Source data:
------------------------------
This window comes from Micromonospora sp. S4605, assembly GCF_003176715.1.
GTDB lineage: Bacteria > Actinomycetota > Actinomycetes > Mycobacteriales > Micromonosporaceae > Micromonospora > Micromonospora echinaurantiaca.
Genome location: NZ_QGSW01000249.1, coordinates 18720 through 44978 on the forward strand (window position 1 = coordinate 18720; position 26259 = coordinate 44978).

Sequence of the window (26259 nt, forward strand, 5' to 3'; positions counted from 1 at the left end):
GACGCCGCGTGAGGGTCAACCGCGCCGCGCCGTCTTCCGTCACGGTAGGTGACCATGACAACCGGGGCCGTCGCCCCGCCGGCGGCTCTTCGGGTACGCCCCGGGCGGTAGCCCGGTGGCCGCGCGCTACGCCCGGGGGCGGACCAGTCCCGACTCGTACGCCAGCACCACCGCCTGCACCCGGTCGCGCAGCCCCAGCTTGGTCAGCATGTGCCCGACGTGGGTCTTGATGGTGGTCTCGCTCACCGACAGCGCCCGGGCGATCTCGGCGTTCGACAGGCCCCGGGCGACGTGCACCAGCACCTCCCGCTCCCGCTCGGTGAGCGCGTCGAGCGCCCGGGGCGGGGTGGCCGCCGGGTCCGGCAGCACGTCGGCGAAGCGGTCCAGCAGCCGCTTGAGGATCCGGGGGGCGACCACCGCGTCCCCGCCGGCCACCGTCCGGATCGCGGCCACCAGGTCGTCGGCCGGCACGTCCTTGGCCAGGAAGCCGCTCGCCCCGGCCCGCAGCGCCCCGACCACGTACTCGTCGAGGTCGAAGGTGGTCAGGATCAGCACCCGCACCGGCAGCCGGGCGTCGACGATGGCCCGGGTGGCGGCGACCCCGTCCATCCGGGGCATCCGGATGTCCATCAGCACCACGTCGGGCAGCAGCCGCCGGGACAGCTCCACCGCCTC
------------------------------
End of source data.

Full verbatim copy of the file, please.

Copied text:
This window comes from Micromonospora sp. S4605, assembly GCF_003176715.1.
GTDB lineage: Bacteria > Actinomycetota > Actinomycetes > Mycobacteriales > Micromonosporaceae > Micromonospora > Micromonospora echinaurantiaca.
Genome location: NZ_QGSW01000249.1, coordinates 18720 through 44978 on the forward strand (window position 1 = coordinate 18720; position 26259 = coordinate 44978).

Sequence of the window (26259 nt, forward strand, 5' to 3'; positions counted from 1 at the left end):
GACGCCGCGTGAGGGTCAACCGCGCCGCGCCGTCTTCCGTCACGGTAGGTGACCATGACAACCGGGGCCGTCGCCCCGCCGGCGGCTCTTCGGGTACGCCCCGGGCGGTAGCCCGGTGGCCGCGCGCTACGCCCGGGGGCGGACCAGTCCCGACTCGTACGCCAGCACCACCGCCTGCACCCGGTCGCGCAGCCCCAGCTTGGTCAGCATGTGCCCGACGTGGGTCTTGATGGTGGTCTCGCTCACCGACAGCGCCCGGGCGATCTCGGCGTTCGACAGGCCCCGGGCGACGTGCACCAGCACCTCCCGCTCCCGCTCGGTGAGCGCGTCGAGCGCCCGGGGCGGGGTGGCCGCCGGGTCCGGCAGCACGTCGGCGAAGCGGTCCAGCAGCCGCTTGAGGATCCGGGGGGCGACCACCGCGTCCCCGCCGGCCACCGTCCGGATCGCGGCCACCAGGTCGTCGGCCGGCACGTCCTTGGCCAGGAAGCCGCTCGCCCCGGCCCGCAGCGCCCCGACCACGTACTCGTCGAGGTCGAAGGTGGTCAGGATCAGCACCCGCACCGGCAGCCGGGCGTCGACGATGGCCCGGGTGGCGGCGACCCCGTCCATCCGGGGCATCCGGATGTCCATCAGCACCACGTCGGGCAGCAGCCGCCGGGACAGCTCCACCGCCTC